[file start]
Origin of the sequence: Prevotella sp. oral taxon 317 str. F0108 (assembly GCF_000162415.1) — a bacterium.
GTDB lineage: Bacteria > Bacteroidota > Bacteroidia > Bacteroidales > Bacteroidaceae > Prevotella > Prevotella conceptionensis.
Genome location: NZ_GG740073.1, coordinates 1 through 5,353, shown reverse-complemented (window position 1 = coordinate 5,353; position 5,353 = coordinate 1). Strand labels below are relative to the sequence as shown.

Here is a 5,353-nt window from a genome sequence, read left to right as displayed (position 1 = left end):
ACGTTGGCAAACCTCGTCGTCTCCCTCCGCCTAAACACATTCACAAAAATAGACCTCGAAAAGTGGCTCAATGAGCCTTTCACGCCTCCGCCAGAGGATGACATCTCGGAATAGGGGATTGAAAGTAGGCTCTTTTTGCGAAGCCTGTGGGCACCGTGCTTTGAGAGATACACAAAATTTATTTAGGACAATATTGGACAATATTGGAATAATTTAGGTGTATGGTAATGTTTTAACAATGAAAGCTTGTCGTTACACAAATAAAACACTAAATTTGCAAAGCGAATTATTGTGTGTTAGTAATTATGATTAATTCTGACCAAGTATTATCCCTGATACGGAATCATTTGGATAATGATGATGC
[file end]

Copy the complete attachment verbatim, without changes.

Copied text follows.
Origin of the sequence: Prevotella sp. oral taxon 317 str. F0108 (assembly GCF_000162415.1) — a bacterium.
GTDB lineage: Bacteria > Bacteroidota > Bacteroidia > Bacteroidales > Bacteroidaceae > Prevotella > Prevotella conceptionensis.
Genome location: NZ_GG740073.1, coordinates 1 through 5,353, shown reverse-complemented (window position 1 = coordinate 5,353; position 5,353 = coordinate 1). Strand labels below are relative to the sequence as shown.

Here is a 5,353-nt window from a genome sequence, read left to right as displayed (position 1 = left end):
ACGTTGGCAAACCTCGTCGTCTCCCTCCGCCTAAACACATTCACAAAAATAGACCTCGAAAAGTGGCTCAATGAGCCTTTCACGCCTCCGCCAGAGGATGACATCTCGGAATAGGGGATTGAAAGTAGGCTCTTTTTGCGAAGCCTGTGGGCACCGTGCTTTGAGAGATACACAAAATTTATTTAGGACAATATTGGACAATATTGGAATAATTTAGGTGTATGGTAATGTTTTAACAATGAAAGCTTGTCGTTACACAAATAAAACACTAAATTTGCAAAGCGAATTATTGTGTGTTAGTAATTATGATTAATTCTGACCAAGTATTATCCCTGATACGGAATCATTTGGATAATGATGATGC